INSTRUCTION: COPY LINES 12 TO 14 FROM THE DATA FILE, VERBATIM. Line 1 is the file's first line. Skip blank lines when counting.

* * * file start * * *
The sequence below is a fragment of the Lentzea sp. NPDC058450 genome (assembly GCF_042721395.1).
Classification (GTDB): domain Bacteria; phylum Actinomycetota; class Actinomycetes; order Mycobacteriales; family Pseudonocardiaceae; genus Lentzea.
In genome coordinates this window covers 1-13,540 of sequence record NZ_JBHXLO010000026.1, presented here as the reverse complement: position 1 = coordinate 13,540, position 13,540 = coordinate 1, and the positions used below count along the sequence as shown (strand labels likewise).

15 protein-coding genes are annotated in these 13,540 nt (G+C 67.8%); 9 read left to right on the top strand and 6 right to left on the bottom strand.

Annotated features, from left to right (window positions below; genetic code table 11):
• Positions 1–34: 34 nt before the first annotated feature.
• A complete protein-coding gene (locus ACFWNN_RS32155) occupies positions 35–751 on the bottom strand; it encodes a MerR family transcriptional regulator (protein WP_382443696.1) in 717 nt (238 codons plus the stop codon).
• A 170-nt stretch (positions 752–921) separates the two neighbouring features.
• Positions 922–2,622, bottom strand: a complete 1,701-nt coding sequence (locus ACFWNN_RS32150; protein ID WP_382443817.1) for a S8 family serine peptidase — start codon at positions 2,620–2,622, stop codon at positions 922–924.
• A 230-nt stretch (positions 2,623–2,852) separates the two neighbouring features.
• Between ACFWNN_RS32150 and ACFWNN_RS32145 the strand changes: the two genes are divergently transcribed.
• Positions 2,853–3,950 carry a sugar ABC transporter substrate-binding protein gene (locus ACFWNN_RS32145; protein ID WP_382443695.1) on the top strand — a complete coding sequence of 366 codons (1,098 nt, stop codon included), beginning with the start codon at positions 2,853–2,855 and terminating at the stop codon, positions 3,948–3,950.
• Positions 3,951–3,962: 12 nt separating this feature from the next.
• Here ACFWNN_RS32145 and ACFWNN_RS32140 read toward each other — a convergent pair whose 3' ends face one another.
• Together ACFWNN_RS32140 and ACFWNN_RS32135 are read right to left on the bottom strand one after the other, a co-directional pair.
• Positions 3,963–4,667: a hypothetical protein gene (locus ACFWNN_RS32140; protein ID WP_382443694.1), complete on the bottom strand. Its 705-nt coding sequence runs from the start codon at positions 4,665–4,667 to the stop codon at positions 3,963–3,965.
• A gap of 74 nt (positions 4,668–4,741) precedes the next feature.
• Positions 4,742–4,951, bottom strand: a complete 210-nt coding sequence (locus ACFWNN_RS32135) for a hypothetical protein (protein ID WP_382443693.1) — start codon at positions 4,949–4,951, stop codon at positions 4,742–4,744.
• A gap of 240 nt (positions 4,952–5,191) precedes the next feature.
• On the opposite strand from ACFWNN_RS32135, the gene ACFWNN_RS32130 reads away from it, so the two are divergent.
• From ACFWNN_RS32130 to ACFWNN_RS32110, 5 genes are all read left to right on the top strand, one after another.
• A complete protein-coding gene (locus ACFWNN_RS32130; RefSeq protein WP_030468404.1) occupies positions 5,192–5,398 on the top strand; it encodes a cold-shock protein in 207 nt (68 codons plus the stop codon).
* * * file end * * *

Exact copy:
• Positions 2,853–3,950 carry a sugar ABC transporter substrate-binding protein gene (locus ACFWNN_RS32145; protein ID WP_382443695.1) on the top strand — a complete coding sequence of 366 codons (1,098 nt, stop codon included), beginning with the start codon at positions 2,853–2,855 and terminating at the stop codon, positions 3,948–3,950.
• Positions 3,951–3,962: 12 nt separating this feature from the next.
• Here ACFWNN_RS32145 and ACFWNN_RS32140 read toward each other — a convergent pair whose 3' ends face one another.